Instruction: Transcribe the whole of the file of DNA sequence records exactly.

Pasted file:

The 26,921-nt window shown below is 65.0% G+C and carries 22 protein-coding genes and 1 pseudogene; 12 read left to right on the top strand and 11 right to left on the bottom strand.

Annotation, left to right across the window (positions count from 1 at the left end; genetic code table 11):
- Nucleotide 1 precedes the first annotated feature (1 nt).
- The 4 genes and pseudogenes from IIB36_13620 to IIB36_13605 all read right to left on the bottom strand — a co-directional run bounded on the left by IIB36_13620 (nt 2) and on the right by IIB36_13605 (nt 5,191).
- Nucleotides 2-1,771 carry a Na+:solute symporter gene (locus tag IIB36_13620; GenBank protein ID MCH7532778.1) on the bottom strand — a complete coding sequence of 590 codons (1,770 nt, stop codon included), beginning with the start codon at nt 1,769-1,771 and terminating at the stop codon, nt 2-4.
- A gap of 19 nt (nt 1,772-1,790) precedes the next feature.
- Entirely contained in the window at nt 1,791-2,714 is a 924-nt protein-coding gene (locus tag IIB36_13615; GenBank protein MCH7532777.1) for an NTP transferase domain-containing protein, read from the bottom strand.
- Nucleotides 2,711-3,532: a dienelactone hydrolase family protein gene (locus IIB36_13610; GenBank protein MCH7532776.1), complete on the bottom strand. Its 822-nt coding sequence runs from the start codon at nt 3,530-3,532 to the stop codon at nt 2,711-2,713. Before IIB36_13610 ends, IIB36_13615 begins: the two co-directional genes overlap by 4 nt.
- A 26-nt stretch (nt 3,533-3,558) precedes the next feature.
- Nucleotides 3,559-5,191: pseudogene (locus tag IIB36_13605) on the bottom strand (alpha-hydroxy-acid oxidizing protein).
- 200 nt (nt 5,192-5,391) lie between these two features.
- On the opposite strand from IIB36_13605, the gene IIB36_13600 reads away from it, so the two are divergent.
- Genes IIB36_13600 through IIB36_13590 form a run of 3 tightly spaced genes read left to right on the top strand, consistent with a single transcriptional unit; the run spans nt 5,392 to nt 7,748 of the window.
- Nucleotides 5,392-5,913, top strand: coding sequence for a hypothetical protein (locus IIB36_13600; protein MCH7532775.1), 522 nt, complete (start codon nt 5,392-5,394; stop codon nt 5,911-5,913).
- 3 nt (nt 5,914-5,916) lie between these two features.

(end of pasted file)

The 26,921-nt window shown below is 65.0% G+C and carries 22 protein-coding genes and 1 pseudogene; 12 read left to right on the top strand and 11 right to left on the bottom strand.

Annotation, left to right across the window (positions count from 1 at the left end; genetic code table 11):
- Nucleotide 1 precedes the first annotated feature (1 nt).
- The 4 genes and pseudogenes from IIB36_13620 to IIB36_13605 all read right to left on the bottom strand — a co-directional run bounded on the left by IIB36_13620 (nt 2) and on the right by IIB36_13605 (nt 5,191).
- Nucleotides 2-1,771 carry a Na+:solute symporter gene (locus tag IIB36_13620; GenBank protein ID MCH7532778.1) on the bottom strand — a complete coding sequence of 590 codons (1,770 nt, stop codon included), beginning with the start codon at nt 1,769-1,771 and terminating at the stop codon, nt 2-4.
- A gap of 19 nt (nt 1,772-1,790) precedes the next feature.
- Entirely contained in the window at nt 1,791-2,714 is a 924-nt protein-coding gene (locus tag IIB36_13615; GenBank protein MCH7532777.1) for an NTP transferase domain-containing protein, read from the bottom strand.
- Nucleotides 2,711-3,532: a dienelactone hydrolase family protein gene (locus IIB36_13610; GenBank protein MCH7532776.1), complete on the bottom strand. Its 822-nt coding sequence runs from the start codon at nt 3,530-3,532 to the stop codon at nt 2,711-2,713. Before IIB36_13610 ends, IIB36_13615 begins: the two co-directional genes overlap by 4 nt.
- A 26-nt stretch (nt 3,533-3,558) precedes the next feature.
- Nucleotides 3,559-5,191: pseudogene (locus tag IIB36_13605) on the bottom strand (alpha-hydroxy-acid oxidizing protein).
- 200 nt (nt 5,192-5,391) lie between these two features.
- On the opposite strand from IIB36_13605, the gene IIB36_13600 reads away from it, so the two are divergent.
- Genes IIB36_13600 through IIB36_13590 form a run of 3 tightly spaced genes read left to right on the top strand, consistent with a single transcriptional unit; the run spans nt 5,392 to nt 7,748 of the window.
- Nucleotides 5,392-5,913, top strand: coding sequence for a hypothetical protein (locus IIB36_13600; protein MCH7532775.1), 522 nt, complete (start codon nt 5,392-5,394; stop codon nt 5,911-5,913).
- 3 nt (nt 5,914-5,916) lie between these two features.